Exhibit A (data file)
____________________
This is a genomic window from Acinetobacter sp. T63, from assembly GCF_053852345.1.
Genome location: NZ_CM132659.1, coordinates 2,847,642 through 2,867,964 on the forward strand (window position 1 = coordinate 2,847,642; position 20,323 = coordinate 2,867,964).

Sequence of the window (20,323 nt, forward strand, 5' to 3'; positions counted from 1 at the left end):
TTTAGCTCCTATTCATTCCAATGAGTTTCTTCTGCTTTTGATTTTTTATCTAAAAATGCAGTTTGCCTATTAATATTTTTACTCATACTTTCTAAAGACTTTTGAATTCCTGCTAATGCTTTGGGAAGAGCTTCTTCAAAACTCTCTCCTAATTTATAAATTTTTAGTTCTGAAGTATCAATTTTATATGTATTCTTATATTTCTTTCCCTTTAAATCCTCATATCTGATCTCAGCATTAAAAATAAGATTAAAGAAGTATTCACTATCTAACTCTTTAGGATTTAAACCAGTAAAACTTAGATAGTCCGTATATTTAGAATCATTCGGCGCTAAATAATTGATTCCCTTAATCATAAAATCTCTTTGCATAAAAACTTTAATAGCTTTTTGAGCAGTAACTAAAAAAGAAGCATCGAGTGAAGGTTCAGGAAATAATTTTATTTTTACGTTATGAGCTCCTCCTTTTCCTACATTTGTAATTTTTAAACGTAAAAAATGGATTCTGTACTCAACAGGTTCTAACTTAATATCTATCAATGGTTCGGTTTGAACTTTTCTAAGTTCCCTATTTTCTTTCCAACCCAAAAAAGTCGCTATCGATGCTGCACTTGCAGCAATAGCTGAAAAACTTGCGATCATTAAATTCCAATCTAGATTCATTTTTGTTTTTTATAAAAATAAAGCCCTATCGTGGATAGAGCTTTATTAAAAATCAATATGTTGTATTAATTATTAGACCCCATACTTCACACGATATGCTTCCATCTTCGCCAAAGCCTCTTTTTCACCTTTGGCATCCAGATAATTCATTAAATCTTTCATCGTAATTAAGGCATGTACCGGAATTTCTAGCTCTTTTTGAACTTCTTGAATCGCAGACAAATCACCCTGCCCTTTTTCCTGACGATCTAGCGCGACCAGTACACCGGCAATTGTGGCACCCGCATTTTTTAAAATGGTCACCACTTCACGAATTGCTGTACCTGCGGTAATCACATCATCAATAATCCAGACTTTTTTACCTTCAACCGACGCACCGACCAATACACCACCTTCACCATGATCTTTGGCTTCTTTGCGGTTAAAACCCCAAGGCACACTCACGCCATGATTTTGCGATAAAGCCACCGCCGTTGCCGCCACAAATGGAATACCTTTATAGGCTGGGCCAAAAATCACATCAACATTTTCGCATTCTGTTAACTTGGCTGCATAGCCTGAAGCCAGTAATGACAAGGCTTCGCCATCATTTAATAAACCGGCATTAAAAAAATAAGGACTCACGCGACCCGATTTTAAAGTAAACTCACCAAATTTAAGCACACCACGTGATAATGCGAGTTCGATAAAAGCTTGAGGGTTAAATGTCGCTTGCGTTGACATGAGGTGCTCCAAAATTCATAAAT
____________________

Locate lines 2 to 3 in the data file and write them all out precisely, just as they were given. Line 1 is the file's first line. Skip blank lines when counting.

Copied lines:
Genome location: NZ_CM132659.1, coordinates 2,847,642 through 2,867,964 on the forward strand (window position 1 = coordinate 2,847,642; position 20,323 = coordinate 2,867,964).

Sequence of the window (20,323 nt, forward strand, 5' to 3'; positions counted from 1 at the left end):